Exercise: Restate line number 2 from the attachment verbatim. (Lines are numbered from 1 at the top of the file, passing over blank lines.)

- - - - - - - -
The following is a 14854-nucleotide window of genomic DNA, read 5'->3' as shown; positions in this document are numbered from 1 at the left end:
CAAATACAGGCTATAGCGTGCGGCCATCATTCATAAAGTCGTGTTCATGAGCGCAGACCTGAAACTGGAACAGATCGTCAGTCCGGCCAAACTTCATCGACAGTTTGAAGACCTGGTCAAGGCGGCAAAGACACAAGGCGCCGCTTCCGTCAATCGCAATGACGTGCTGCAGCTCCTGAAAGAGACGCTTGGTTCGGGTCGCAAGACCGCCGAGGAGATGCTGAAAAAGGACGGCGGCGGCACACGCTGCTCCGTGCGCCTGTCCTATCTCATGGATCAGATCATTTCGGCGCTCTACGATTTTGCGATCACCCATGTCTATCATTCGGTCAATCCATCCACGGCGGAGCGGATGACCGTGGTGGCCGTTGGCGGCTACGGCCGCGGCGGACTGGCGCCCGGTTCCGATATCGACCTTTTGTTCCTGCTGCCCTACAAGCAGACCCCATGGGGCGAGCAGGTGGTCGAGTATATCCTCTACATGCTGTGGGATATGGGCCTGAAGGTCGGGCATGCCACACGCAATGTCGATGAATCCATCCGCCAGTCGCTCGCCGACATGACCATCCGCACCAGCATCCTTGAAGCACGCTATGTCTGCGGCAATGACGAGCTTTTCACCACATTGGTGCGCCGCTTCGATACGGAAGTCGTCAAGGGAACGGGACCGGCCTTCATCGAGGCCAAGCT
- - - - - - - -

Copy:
CAAATACAGGCTATAGCGTGCGGCCATCATTCATAAAGTCGTGTTCATGAGCGCAGACCTGAAACTGGAACAGATCGTCAGTCCGGCCAAACTTCATCGACAGTTTGAAGACCTGGTCAAGGCGGCAAAGACACAAGGCGCCGCTTCCGTCAATCGCAATGACGTGCTGCAGCTCCTGAAAGAGACGCTTGGTTCGGGTCGCAAGACCGCCGAGGAGATGCTGAAAAAGGACGGCGGCGGCACACGCTGCTCCGTGCGCCTGTCCTATCTCATGGATCAGATCATTTCGGCGCTCTACGATTTTGCGATCACCCATGTCTATCATTCGGTCAATCCATCCACGGCGGAGCGGATGACCGTGGTGGCCGTTGGCGGCTACGGCCGCGGCGGACTGGCGCCCGGTTCCGATATCGACCTTTTGTTCCTGCTGCCCTACAAGCAGACCCCATGGGGCGAGCAGGTGGTCGAGTATATCCTCTACATGCTGTGGGATATGGGCCTGAAGGTCGGGCATGCCACACGCAATGTCGATGAATCCATCCGCCAGTCGCTCGCCGACATGACCATCCGCACCAGCATCCTTGAAGCACGCTATGTCTGCGGCAATGACGAGCTTTTCACCACATTGGTGCGCCGCTTCGATACGGAAGTCGTCAAGGGAACGGGACCGGCCTTCATCGAGGCCAAGCT